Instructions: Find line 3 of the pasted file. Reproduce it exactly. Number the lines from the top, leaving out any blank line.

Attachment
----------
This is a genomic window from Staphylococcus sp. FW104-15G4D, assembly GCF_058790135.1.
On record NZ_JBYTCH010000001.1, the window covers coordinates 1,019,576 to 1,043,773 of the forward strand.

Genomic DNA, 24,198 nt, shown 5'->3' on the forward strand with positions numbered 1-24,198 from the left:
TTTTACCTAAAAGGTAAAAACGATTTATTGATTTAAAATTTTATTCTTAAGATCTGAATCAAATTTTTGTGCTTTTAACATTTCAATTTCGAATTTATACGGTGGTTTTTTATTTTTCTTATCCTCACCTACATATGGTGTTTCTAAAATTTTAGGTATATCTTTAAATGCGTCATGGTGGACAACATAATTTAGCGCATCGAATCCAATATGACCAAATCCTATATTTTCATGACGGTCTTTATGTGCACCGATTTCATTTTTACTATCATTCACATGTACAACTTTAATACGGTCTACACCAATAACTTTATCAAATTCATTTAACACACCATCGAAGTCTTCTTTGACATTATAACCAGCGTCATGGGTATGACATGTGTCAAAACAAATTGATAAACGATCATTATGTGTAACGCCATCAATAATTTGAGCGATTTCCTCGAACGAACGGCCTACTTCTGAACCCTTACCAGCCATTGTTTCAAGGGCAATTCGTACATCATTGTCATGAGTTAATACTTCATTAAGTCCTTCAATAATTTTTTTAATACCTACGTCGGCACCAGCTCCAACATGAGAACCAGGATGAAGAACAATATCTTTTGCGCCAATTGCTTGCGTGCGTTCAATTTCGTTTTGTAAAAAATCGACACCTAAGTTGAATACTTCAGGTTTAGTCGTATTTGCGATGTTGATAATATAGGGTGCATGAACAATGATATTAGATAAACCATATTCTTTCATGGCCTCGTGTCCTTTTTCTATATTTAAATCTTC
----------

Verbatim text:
Genomic DNA, 24,198 nt, shown 5'->3' on the forward strand with positions numbered 1-24,198 from the left: